CDC: Some Doctors Contribute to Superbug Spread


March 6, 2014
Watch Hunting the Nightmare Bacteria, FRONTLINE’s investigation into the rise of drug-resistant bacteria.

The misuse of antibiotics is one way to create drug-resistant bacteria. And, according to the Centers for Disease Control and Prevention, your doctor could be part of the problem.

Some doctors prescribe three times more antibiotics as their colleagues in units at other hospitals and failed to properly test patients or follow up on their treatment, a CDC study found this week.

Antibiotics destroy certain bacteria. But if the drugs aren’t taken in the correct dosage, or for the right length of time, the bacteria can adapt to become resistant to those drugs. As FRONTLINE reported in Hunting the Nightmare Bacteria, that resistance can ultimately make them untreatable — a “nightmare,” according to the CDC.

Hospitals are particularly vulnerable to potential superbug outbreaks, said Dr. Brad Spellberg, an infectious diseases specialist at Harbor-UCLA Medical Center. “Hospitals reflect a perfect storm for resistance,” he told FRONTLINE.  “They are the places where society crowds together under one roof the sickest patients with the most compromised immune systems, the highest intensity of powerful antibiotic use, and the most intensive medical care.”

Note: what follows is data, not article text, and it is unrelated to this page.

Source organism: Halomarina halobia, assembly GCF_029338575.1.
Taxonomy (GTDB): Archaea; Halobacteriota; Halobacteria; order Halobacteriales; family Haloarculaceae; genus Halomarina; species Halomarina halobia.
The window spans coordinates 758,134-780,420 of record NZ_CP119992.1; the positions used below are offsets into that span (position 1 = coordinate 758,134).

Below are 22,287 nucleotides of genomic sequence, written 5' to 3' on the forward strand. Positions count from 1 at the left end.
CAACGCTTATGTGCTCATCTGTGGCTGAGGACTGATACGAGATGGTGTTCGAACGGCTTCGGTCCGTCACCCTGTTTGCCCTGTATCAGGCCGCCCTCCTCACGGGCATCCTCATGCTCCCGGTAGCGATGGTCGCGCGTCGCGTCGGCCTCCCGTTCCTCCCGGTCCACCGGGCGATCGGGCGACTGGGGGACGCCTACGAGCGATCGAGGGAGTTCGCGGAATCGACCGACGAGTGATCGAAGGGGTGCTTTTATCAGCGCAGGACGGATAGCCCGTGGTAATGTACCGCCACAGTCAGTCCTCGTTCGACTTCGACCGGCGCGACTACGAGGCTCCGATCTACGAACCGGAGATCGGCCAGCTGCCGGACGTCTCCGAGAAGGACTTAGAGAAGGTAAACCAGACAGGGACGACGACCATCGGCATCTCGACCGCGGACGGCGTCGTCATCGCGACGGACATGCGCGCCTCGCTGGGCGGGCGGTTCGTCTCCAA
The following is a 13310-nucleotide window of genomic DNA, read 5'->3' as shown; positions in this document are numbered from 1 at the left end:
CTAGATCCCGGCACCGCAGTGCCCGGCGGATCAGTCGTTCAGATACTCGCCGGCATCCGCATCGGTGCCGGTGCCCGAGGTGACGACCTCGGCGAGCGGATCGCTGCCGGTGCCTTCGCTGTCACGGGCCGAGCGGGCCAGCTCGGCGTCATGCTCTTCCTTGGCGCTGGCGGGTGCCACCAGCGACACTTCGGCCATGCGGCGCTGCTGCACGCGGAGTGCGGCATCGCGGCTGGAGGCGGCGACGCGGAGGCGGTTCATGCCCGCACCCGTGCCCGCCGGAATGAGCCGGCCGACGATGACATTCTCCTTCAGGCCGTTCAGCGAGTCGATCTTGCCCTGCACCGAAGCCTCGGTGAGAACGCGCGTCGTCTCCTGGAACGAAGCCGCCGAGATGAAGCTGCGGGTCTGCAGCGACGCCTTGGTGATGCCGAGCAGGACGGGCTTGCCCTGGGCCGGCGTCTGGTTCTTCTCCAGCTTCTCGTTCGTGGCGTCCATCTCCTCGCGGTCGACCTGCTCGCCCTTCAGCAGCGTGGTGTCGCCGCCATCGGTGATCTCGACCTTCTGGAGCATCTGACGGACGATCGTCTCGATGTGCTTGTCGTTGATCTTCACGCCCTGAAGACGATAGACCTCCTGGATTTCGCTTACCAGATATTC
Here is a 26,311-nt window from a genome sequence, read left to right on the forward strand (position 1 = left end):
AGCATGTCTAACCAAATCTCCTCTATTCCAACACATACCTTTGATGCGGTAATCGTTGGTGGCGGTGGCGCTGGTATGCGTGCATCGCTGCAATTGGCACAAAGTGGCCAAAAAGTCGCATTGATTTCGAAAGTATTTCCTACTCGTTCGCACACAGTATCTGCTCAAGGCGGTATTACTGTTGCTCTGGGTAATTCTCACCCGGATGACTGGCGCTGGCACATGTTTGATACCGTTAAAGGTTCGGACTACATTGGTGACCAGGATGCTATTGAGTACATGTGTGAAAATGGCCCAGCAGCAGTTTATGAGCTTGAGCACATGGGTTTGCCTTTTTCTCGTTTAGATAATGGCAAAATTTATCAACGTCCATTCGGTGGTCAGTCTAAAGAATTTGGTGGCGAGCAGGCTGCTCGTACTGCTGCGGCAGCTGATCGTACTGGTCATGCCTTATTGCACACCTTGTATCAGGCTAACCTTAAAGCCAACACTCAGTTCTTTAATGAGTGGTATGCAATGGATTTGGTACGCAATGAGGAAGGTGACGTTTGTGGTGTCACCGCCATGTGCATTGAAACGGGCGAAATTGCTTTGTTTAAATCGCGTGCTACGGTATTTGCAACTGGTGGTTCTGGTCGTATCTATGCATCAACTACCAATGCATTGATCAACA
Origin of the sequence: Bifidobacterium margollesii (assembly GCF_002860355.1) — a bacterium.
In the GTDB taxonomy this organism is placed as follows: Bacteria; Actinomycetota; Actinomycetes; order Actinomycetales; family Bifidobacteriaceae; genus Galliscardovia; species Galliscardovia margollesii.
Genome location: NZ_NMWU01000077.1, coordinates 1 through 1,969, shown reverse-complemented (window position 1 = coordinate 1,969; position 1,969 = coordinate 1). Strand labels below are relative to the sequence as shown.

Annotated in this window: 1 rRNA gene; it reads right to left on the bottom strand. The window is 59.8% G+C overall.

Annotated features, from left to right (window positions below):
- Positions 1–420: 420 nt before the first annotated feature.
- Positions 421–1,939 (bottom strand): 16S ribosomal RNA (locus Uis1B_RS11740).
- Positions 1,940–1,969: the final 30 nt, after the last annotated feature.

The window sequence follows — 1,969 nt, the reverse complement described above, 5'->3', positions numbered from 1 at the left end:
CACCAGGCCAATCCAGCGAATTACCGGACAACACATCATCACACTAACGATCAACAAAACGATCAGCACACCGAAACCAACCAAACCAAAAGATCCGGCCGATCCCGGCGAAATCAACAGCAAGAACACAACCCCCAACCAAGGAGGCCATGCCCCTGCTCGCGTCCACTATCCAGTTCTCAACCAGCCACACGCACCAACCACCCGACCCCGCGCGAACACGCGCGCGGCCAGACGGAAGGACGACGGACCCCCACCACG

There aren’t many solutions so far. There are few new antibiotics in the pipeline and few incentives for drug companies to invest in antibiotic research.

In its proposed budget, released this week, the Obama administration announced plans to double the funding, to $60 million, for the CDC’s antibiotic resistance program, which tracks drug resistance in the U.S. and globally.

In the meantime, the CDC recommends that hospitals implement what it calls “antibiotic stewardship” programs that help ensure patients get the proper treatment and only use antibiotics when necessary.

When they do, it makes a difference. Hospitals that cut back on antibiotic use by 30 percent saw a 25 percent drop in infections from one particularly nasty bug, known as C.Diff, which attacks patients with weakened immune systems, the CDC study found.

Antibiotic stewardship programs also save money. One hospital saved $17 million over the eight years it used a program. The year after the program was discontinued, costs rose by more than $1 million.

But it’s unclear how many hospitals have such a program, since it’s not required by law. A 2013 study, for example, found that only half of California hospitals currently had such a plan in place.

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